Two tips for those who are going to install awnings over their patios
If you think your patio area could benefit from the presence of an awning and you are going to fit this new feature yourself, here are a couple of tips that you should take note of when you are preparing to install this item.
Make sure the awning fabric is pulled taut
When you mount the awning onto the support poles and the wall that faces your home's patio, you should make sure that the fabric is pulled taut. If, instead of doing this, you attach it too loosely, the awning might sag in the middle.
Aside from the fact that this mistake will mean that the awning won't look as good as it could, this dip in the centre of it may cause problems after it has been in place for a while. For example, if it rains a lot in your area, rainwater could collect on this part of the awning and then sit there for a long period of time (if the sun does not dry it up fast enough). The weight of the water could gradually stretch the fabric, which could cause even more unsightly sagging.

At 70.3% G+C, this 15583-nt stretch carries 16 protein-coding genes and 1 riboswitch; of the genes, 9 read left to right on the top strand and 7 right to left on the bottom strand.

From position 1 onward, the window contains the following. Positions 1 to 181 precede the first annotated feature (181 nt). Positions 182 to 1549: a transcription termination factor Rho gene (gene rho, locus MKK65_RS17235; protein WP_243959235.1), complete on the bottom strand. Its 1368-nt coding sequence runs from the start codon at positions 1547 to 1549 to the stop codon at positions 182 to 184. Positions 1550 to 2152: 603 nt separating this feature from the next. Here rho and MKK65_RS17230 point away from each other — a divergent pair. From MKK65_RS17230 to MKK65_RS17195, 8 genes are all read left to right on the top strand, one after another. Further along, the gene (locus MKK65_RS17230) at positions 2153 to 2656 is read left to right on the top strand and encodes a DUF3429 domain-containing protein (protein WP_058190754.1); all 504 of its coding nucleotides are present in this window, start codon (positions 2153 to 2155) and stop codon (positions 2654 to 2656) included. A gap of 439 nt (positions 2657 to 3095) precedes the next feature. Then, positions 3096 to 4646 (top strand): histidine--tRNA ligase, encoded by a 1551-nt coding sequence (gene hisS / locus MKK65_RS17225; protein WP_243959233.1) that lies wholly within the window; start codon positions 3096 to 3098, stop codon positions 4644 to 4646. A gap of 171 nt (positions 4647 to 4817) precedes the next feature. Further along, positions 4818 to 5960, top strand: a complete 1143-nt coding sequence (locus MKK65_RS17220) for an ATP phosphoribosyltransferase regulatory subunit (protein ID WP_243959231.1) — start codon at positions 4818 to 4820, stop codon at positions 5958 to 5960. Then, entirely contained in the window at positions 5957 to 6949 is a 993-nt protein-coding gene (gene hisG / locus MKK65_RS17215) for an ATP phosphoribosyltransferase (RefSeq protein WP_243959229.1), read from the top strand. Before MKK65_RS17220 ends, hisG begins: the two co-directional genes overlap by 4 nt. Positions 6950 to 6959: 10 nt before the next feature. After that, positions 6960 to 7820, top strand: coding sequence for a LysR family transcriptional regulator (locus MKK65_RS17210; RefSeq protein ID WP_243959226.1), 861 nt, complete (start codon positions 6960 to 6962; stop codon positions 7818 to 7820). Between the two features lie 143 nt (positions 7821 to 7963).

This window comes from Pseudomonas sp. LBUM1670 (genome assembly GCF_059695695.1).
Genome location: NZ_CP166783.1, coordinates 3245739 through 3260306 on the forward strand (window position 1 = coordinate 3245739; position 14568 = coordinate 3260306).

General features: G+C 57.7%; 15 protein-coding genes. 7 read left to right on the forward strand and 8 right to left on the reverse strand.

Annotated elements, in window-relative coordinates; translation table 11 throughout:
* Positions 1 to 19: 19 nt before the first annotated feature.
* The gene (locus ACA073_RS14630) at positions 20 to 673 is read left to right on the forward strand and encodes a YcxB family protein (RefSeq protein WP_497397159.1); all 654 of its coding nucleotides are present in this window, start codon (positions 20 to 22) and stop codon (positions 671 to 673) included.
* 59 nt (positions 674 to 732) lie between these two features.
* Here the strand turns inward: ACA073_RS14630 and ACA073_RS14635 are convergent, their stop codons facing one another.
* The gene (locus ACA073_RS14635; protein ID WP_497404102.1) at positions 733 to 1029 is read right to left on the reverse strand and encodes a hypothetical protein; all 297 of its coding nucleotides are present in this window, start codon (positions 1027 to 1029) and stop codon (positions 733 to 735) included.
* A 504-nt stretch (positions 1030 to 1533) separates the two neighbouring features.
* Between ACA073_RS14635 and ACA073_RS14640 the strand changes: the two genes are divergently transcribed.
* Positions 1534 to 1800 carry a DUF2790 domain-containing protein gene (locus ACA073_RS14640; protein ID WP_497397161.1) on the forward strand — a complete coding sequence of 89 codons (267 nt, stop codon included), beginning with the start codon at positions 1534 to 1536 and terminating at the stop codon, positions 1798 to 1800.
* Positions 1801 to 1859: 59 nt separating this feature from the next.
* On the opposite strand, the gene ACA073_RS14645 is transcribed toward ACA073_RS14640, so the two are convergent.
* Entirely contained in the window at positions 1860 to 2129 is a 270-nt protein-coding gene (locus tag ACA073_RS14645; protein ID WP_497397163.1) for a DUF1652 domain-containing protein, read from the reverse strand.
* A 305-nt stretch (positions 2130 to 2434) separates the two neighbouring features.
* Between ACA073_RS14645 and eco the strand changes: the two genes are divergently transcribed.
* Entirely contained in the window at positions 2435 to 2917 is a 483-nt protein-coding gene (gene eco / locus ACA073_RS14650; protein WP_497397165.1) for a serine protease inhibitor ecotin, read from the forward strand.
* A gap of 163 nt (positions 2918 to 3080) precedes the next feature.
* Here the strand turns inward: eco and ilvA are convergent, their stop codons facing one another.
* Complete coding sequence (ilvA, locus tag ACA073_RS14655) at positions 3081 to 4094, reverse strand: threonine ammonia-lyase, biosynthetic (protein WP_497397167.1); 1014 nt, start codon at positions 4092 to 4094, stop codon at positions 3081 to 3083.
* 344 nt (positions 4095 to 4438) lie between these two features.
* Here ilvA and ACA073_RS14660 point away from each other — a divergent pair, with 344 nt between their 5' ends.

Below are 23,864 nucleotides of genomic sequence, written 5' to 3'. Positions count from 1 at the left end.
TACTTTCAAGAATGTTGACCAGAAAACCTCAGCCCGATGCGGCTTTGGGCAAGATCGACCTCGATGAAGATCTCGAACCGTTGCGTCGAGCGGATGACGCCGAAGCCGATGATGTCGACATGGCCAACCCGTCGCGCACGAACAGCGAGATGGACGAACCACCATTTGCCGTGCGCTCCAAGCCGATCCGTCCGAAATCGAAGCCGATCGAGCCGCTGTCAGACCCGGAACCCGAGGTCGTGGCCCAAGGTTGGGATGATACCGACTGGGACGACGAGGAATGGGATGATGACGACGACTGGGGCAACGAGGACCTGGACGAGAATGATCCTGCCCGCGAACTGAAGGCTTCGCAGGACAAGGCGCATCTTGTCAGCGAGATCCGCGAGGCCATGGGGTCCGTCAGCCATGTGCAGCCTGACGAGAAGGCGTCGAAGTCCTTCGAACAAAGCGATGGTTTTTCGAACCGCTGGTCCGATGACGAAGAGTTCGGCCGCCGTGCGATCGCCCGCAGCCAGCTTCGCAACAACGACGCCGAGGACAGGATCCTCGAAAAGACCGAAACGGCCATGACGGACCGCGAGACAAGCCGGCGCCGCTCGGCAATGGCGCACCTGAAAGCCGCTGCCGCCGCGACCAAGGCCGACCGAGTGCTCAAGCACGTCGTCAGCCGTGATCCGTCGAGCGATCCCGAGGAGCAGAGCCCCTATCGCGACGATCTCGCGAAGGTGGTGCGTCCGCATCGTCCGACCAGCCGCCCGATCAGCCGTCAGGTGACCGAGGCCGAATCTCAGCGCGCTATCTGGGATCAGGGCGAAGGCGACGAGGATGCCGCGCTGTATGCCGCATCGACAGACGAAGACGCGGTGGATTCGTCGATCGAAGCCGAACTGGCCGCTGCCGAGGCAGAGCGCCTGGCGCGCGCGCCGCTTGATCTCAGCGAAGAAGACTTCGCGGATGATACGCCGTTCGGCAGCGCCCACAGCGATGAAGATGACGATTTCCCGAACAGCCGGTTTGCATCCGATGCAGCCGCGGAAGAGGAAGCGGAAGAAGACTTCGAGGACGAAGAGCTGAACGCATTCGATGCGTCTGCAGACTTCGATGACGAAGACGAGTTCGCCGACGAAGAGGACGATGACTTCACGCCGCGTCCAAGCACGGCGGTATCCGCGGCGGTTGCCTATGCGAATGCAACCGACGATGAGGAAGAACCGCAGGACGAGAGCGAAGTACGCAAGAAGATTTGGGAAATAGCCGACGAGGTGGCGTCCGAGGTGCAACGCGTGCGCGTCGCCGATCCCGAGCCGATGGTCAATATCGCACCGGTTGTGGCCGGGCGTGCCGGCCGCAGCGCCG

Furthermore, being saturated for days on end might cause the fabric to deteriorate and result in it become permeable (as most awnings are water-resistant, which means they are designed to tolerate brief periods of contact with water but are not supposed to be fully saturated for extended periods), in which case, the awning would no longer prevent rain from dripping down onto the patio below it. By ensuring that the fabric is as taut as possible when you install it, you can prevent the awning from succumbing to these issues.
Do not use the awning's support poles for anything other than their intended purpose
Because the support poles that come with most awnings are quite sturdy, homeowners sometimes try to attach other garden accessories to these parts after installing them. However tempting this might be, you should not do this. If for example, you decide to attach a hammock to your new awning's support poles so that you can create an extra seat in your garden area, you will probably encounter a number of problems.
For instance, if the poles are made from timber, the hammock rope that is tied around them will dig into the wood each time someone sits in the hammock and these ropes are put under strain. This could eventually whittle away these sections of the poles to the point where they become too thin to support the awning's weight. This, in turn, might cause the awning to collapse.
For more information, speak with someone who provides awnings.